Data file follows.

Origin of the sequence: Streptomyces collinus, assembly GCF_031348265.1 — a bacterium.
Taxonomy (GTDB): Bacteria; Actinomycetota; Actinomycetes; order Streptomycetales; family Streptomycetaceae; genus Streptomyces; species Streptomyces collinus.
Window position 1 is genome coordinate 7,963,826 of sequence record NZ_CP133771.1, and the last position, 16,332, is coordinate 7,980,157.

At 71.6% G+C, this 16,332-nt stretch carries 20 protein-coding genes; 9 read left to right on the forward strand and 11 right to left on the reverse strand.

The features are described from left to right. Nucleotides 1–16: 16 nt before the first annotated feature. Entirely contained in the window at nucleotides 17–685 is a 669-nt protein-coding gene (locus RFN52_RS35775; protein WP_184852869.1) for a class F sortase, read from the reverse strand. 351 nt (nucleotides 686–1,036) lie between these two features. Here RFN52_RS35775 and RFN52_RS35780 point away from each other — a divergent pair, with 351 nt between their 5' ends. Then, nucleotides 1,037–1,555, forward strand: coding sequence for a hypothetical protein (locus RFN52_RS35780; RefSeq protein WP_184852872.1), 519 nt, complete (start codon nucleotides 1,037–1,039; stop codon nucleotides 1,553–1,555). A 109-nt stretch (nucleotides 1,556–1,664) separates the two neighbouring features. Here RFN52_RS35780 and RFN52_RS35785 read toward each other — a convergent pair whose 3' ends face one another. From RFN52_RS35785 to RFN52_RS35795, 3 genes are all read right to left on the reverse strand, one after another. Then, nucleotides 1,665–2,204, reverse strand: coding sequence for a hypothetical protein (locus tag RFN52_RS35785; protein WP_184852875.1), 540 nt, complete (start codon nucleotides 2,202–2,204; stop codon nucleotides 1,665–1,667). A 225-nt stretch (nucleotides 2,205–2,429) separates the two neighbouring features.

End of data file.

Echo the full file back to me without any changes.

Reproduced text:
Origin of the sequence: Streptomyces collinus, assembly GCF_031348265.1 — a bacterium.
Taxonomy (GTDB): Bacteria; Actinomycetota; Actinomycetes; order Streptomycetales; family Streptomycetaceae; genus Streptomyces; species Streptomyces collinus.
Window position 1 is genome coordinate 7,963,826 of sequence record NZ_CP133771.1, and the last position, 16,332, is coordinate 7,980,157.

At 71.6% G+C, this 16,332-nt stretch carries 20 protein-coding genes; 9 read left to right on the forward strand and 11 right to left on the reverse strand.

The features are described from left to right. Nucleotides 1–16: 16 nt before the first annotated feature. Entirely contained in the window at nucleotides 17–685 is a 669-nt protein-coding gene (locus RFN52_RS35775; protein WP_184852869.1) for a class F sortase, read from the reverse strand. 351 nt (nucleotides 686–1,036) lie between these two features. Here RFN52_RS35775 and RFN52_RS35780 point away from each other — a divergent pair, with 351 nt between their 5' ends. Then, nucleotides 1,037–1,555, forward strand: coding sequence for a hypothetical protein (locus RFN52_RS35780; RefSeq protein WP_184852872.1), 519 nt, complete (start codon nucleotides 1,037–1,039; stop codon nucleotides 1,553–1,555). A 109-nt stretch (nucleotides 1,556–1,664) separates the two neighbouring features. Here RFN52_RS35780 and RFN52_RS35785 read toward each other — a convergent pair whose 3' ends face one another. From RFN52_RS35785 to RFN52_RS35795, 3 genes are all read right to left on the reverse strand, one after another. Then, nucleotides 1,665–2,204, reverse strand: coding sequence for a hypothetical protein (locus tag RFN52_RS35785; protein WP_184852875.1), 540 nt, complete (start codon nucleotides 2,202–2,204; stop codon nucleotides 1,665–1,667). A 225-nt stretch (nucleotides 2,205–2,429) separates the two neighbouring features.